A Cereal Offender?

Georgina O’Farrell

Georgina O’Farrell

Our interest is piqued by any media article reporting on an advertising campaign with “I smell lawsuits” in the comments.


So let’s unpack what cereal brand, Surreal, is doing with this latest campaign beyond getting heaps of free media exposure. In a nutshell, Surreal is finding everyday people with famous names and using them to endorse its products, like bus driver Dwayne Johnson and students Serena Williams, Ronaldo and Michael Jordan.

Is this a genius strategy by Surreal to get the benefits of A-list sponsorship without the seven-figure price tag or a shortcut to litigation?

First up, let’s look at the products that Surreal is selling – brekkie cereal in cute packaging in the following very kid-friendly flavours: Peanut Butter, Cocoa, Cinnamon and Frosted.

Dwayne Johnson can’t allege trade mark infringement unless he actually has registered trade marks for his brand name, which he doesn’t (in Australia at least). Cue our earlier article on the value of registering trade marks for your name if you’re famous not just for the potential tax advantages it may provide but also to give you greater control over your name and personal brand.

So, it’s safe to assume that Surreal isn’t going to be on the receiving end of trade mark infringement allegations for this campaign or at least not ones it needs to worry about. But are there any other legal claims it needs to be worried about?

Well, yes. IMHO this campaign is likely to fall foul of the prohibition against misleading and deceptive conduct in Australia. Yes, there is a big asterisk on the advertisement. And we can probably assume that the majority of adults knows that this means that they should pay attention to an accompanying foot note or annotation. Frosted cereal definitely isn’t targeted at adults so it probably doesn’t matter how adults interpret the ad.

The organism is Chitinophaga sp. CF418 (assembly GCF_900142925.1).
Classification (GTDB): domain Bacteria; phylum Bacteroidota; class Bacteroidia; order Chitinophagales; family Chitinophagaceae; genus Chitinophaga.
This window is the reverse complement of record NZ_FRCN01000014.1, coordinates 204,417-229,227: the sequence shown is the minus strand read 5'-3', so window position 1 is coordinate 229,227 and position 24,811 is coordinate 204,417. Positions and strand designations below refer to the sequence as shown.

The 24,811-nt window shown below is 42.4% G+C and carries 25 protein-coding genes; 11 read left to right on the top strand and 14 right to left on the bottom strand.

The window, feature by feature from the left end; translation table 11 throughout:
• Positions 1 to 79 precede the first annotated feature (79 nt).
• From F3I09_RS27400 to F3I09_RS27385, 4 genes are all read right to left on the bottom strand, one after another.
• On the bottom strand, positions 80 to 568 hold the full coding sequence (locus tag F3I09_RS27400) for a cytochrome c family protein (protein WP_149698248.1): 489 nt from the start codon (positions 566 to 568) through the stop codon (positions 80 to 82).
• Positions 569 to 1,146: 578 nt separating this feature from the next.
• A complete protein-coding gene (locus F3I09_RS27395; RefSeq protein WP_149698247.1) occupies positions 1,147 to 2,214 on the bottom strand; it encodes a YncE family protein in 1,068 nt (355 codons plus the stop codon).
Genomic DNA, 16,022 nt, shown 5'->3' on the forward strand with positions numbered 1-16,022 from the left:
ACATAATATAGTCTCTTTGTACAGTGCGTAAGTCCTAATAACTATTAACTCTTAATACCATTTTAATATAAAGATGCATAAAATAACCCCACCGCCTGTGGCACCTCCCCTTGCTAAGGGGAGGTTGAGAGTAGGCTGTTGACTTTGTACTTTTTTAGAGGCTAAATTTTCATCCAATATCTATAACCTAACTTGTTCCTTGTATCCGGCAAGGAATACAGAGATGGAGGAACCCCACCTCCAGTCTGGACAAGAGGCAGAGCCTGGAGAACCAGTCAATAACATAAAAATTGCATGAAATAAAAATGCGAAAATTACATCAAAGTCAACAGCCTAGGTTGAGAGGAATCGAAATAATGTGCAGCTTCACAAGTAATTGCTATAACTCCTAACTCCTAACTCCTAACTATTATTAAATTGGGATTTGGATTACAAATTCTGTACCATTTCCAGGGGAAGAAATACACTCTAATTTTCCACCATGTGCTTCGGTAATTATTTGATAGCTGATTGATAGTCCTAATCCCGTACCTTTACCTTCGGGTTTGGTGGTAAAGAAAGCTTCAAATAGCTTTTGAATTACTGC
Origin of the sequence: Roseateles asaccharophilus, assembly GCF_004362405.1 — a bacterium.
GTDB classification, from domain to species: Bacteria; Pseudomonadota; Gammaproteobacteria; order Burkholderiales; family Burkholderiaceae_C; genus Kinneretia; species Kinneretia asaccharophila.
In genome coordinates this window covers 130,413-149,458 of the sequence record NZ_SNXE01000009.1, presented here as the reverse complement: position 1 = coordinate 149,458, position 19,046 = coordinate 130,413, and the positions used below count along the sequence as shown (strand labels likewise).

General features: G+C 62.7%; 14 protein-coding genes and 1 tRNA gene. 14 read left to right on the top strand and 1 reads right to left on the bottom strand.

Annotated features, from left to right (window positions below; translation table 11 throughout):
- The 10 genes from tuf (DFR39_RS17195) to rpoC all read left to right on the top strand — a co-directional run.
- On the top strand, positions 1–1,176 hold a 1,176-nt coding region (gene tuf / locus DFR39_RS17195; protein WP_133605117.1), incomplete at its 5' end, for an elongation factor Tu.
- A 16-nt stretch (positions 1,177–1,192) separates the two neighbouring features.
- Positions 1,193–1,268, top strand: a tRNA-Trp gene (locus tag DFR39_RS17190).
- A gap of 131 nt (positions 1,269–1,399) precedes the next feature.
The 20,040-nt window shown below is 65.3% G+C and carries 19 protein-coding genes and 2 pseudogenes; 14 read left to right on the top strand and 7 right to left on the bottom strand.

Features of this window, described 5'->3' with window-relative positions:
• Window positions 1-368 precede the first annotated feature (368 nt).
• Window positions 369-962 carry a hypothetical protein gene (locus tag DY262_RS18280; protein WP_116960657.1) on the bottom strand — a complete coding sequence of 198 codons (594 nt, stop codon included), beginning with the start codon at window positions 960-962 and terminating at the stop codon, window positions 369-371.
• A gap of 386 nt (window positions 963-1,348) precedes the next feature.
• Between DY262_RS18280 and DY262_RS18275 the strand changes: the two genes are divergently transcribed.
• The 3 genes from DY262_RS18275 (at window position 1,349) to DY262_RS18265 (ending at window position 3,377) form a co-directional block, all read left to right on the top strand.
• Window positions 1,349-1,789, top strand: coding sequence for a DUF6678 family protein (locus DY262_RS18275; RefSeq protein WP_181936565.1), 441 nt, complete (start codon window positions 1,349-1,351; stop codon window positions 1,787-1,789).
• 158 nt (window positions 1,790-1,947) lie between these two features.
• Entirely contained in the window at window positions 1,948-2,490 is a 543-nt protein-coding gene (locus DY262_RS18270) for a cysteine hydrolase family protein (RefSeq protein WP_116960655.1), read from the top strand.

Rather, the relevant question here is really how would a 10 year-old interpret this ad?

As the mum of nine and 11-year-olds, I can safely say that they are hitting peak fandom stage and are highly alert to what their idols endorse, particularly if it comes down to what they eat and wear. They also love frosted cereal product like no other age group. While they might be able to unpack this ad and work out what role the asterisk is playing, this is pretty unlikely to occur without some prompting from a nearby parent and after they had already probably popped a pack of cereal in the trolley in the supermarket.

There is a compelling argument to be made that these ads are targeted at a young demographic. We’re talking about celebrity (*) endorsed, frosted cereal products after all.

So Surreal, beware of rolling out this campaign in Australia. And all you famous people out there, register your personal brands and keep control of endorsement income.

Share Post

Share on facebook
Share on google
Share on twitter
Share on linkedin